The only folks that make millions without these advantages are the ones like Warren Buffett and Bill Gates. They’re committed to owning a stock for a long time.
Warren Buffett has never sold a share of Berkshire Hathaway since 1967. Bill Gates sells a little nowadays, but basically held his Microsoft stock for decades.
Every great investor will tell you the same thing. They’ve all used “compounding” to make a significant portion of their wealth.
In short, compounding involves reinvesting the money you make from an initial investment in order to make even more money. As you keep reinvesting the money, the effect multiplies. Over a long period, you can earn staggering profits on your original investment.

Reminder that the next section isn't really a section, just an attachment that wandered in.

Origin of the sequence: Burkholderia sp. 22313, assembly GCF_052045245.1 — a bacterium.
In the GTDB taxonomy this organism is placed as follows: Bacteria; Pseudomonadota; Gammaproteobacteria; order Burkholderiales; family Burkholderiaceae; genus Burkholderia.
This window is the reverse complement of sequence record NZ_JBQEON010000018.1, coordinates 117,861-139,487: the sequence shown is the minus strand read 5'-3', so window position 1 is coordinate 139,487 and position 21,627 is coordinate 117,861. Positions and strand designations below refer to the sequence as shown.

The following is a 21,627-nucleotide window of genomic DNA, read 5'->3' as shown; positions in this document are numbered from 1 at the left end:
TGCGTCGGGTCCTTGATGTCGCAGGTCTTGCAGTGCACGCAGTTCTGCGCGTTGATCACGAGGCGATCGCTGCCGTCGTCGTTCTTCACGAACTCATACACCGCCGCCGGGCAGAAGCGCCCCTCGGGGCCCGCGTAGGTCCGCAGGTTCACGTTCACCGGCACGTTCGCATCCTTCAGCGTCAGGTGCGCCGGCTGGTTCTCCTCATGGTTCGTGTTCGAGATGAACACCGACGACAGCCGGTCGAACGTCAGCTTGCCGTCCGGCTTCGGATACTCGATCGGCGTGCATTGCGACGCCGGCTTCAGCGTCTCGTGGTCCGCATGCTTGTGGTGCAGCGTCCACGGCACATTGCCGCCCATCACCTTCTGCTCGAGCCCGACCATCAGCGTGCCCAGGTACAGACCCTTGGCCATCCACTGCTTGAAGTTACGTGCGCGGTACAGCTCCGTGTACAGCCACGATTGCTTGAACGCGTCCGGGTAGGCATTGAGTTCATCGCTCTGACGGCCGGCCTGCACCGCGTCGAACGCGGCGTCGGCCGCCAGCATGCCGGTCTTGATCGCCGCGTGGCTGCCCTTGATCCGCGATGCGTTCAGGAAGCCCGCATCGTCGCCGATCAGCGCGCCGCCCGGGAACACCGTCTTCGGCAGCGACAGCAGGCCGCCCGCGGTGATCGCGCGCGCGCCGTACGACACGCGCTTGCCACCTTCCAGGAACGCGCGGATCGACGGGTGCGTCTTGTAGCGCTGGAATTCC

That’s why compounding gets called “the most powerful force in the universe.” Albert Einstein allegedly said this but no one can prove it. It doesn’t matter if he said it or not. It’s the truth.
You can use compounding for any investment that pays out a regular income. A bank savings account automatically reinvests any interest. For bond funds or dividend-paying stocks, you can typically choose whether you want to keep the cash payout or have it automatically reinvested.
Compounding is all about reinvesting the income.
The basic idea is this: The reinvested income gets added to the investment… a little extra every quarter or every year. That means any future gains will apply to the original investment and the income portion that was reinvested.
In short, you earn money on the money you earn. It sounds simple, but over a long period, you can earn incredible profits on your initial investment.